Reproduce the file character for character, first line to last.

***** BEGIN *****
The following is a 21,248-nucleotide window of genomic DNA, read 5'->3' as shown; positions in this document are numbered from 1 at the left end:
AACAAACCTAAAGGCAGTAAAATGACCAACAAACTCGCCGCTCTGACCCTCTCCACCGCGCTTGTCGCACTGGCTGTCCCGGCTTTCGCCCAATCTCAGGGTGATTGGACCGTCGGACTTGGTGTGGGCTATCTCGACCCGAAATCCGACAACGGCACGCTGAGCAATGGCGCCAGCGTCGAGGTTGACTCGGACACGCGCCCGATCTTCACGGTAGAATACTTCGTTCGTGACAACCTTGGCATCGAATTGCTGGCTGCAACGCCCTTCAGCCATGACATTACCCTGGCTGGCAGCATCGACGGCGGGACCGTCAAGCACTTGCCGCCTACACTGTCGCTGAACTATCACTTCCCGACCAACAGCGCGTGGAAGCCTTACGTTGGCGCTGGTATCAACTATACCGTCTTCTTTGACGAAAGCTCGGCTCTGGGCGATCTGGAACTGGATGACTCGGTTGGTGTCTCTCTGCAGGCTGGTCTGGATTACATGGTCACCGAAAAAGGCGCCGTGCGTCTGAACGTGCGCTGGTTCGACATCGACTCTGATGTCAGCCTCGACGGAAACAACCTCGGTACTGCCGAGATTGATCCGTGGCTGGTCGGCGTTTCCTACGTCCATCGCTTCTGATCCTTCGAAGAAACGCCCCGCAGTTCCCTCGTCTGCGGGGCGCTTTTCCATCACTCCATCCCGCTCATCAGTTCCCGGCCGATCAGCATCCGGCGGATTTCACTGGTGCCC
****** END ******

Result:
The following is a 21,248-nucleotide window of genomic DNA, read 5'->3' as shown; positions in this document are numbered from 1 at the left end:
AACAAACCTAAAGGCAGTAAAATGACCAACAAACTCGCCGCTCTGACCCTCTCCACCGCGCTTGTCGCACTGGCTGTCCCGGCTTTCGCCCAATCTCAGGGTGATTGGACCGTCGGACTTGGTGTGGGCTATCTCGACCCGAAATCCGACAACGGCACGCTGAGCAATGGCGCCAGCGTCGAGGTTGACTCGGACACGCGCCCGATCTTCACGGTAGAATACTTCGTTCGTGACAACCTTGGCATCGAATTGCTGGCTGCAACGCCCTTCAGCCATGACATTACCCTGGCTGGCAGCATCGACGGCGGGACCGTCAAGCACTTGCCGCCTACACTGTCGCTGAACTATCACTTCCCGACCAACAGCGCGTGGAAGCCTTACGTTGGCGCTGGTATCAACTATACCGTCTTCTTTGACGAAAGCTCGGCTCTGGGCGATCTGGAACTGGATGACTCGGTTGGTGTCTCTCTGCAGGCTGGTCTGGATTACATGGTCACCGAAAAAGGCGCCGTGCGTCTGAACGTGCGCTGGTTCGACATCGACTCTGATGTCAGCCTCGACGGAAACAACCTCGGTACTGCCGAGATTGATCCGTGGCTGGTCGGCGTTTCCTACGTCCATCGCTTCTGATCCTTCGAAGAAACGCCCCGCAGTTCCCTCGTCTGCGGGGCGCTTTTCCATCACTCCATCCCGCTCATCAGTTCCCGGCCGATCAGCATCCGGCGGATTTCACTGGTGCCC